At first, frequent flier programmes were the exclusive preserve of business passengers, based solely on the number of miles that had been traversed. However, such programmes were soon rolled out to the public at large, where miles could be accrued in a number of ways, including as part of credit card spending. This complex myriad of offers and rewards soon created a new clutch of people who were dedicated to maximising the number of free perks they could receive from airlines.

According to Rolling Stone, the first person to take this seriously, at least publicly, was Randy Petersen of Sioux City, Iowa. In 1986 he launched a publication called InsideFlyer, detailing how to make the most of airline offers and offering tips to frugal fliers. “I kind of figured out how to earn free travel when these programmes were just starting out”, he told Rolling Stone. This print magazine “featured stories on deals from obscure carriers; instructed fliers on how to duck airline countermeasures; and showed readers how they could win a thousand free miles by subscribing to magazines like Esquire”. The premise proved popular, and InsideFlyer reached a subscription of 90,000 by the early 1990s. By the middle of the decade, Peterson had launched FlyerTalk, one of the main hubs for those who partake in the Hobby.

Turbulent techniques
While Peterson’s projects collated obscure deals that were not easily accessible in the days before the internet, the extent and methods of some frequent flier enthusiasts have since reached bewildering proportions. The methods of the Hobby are, as one would suspect, closely guarded: a favoured scheme is to take out as many credit cards that offer air miles as possible, racking up spending on them, with the hope of recuperating the spending costs through what was purchased; a technique known as ‘manufactured spends’. One infamous example of this is to buy freshly minted coins from the US treasury, only to pay off the credit card payment with said coins – spending without spending, but still earning flyer points.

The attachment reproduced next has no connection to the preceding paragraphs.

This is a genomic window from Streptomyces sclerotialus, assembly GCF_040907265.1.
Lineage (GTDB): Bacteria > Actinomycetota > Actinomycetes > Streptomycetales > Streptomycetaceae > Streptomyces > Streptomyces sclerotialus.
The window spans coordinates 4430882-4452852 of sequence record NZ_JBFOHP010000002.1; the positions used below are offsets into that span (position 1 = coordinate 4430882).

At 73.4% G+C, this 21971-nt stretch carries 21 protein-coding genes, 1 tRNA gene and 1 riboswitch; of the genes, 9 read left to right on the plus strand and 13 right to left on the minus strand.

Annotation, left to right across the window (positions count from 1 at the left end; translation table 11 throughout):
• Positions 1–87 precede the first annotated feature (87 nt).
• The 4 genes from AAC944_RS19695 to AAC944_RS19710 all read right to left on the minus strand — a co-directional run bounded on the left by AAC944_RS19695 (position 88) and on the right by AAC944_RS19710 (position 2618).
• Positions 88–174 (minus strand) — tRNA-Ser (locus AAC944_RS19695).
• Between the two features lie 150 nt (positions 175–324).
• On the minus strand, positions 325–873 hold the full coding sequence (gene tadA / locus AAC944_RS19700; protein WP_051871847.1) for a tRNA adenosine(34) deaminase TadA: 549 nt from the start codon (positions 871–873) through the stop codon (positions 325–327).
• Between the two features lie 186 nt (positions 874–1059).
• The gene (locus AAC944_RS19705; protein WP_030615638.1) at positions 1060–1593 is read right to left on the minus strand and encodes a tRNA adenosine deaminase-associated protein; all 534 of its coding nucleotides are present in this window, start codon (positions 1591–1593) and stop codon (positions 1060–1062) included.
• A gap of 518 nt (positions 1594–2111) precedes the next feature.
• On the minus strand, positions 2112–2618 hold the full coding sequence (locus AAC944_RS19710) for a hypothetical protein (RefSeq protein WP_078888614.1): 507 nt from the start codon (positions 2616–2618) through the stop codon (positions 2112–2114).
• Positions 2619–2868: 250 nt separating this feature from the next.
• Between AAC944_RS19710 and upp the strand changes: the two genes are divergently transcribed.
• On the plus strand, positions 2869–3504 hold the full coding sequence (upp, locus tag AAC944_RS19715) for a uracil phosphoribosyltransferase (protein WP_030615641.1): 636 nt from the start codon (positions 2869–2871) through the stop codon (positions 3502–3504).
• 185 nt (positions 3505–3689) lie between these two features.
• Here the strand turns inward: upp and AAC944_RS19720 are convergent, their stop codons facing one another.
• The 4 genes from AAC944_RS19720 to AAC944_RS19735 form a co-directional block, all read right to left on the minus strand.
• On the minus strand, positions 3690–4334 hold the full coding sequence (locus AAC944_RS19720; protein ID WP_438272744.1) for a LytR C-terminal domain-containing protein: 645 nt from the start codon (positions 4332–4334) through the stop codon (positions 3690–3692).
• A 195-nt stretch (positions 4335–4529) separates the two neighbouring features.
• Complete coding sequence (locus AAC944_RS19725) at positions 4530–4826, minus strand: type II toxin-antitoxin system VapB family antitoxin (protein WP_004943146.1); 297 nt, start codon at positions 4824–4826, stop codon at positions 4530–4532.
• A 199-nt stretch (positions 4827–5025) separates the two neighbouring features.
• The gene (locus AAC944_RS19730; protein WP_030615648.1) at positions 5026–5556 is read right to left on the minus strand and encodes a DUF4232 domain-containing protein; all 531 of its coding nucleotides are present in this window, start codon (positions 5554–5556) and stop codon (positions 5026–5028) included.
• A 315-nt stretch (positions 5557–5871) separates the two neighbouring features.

Other favoured methods include booking flights that are known to be overcapacity, leading to the customer being unable to board and so receiving a ticket for another flight and an apology voucher worth around $400. These apology vouchers can also be acquired from operators if anything on the flight is broken or damaged.

The Hobby continues to innovate: the community now includes people who are dedicated to writing code, allowing them to scan airline websites for tickets that have been priced wrong – which happens more than one might expect. Another popular method is known as using the ‘hidden city’ technique, which takes advantage of layover flights: customers find out whether the city that they wish to travel to is being used as a layover stop on any other, longer flights, with the hope that the ticket cost is lower. If it is, then the customer can simply depart the aircraft and airport at their desired layover city, resulting in a cheaper ticket and, of course, more air miles.

Airlines, however, are beginning to crack down on such antics. Increasingly, they threaten to cancel the frequent flier miles of any individuals they suspect of engaging in illicit attempts to ‘game’ their offers, and have dedicated entire teams to trying to end the practice. The Hobby, however, has yet to be beaten, according to Schlappig. “Every year, we find new opportunities”, he said at a recent conference. “We’re one step ahead of them.”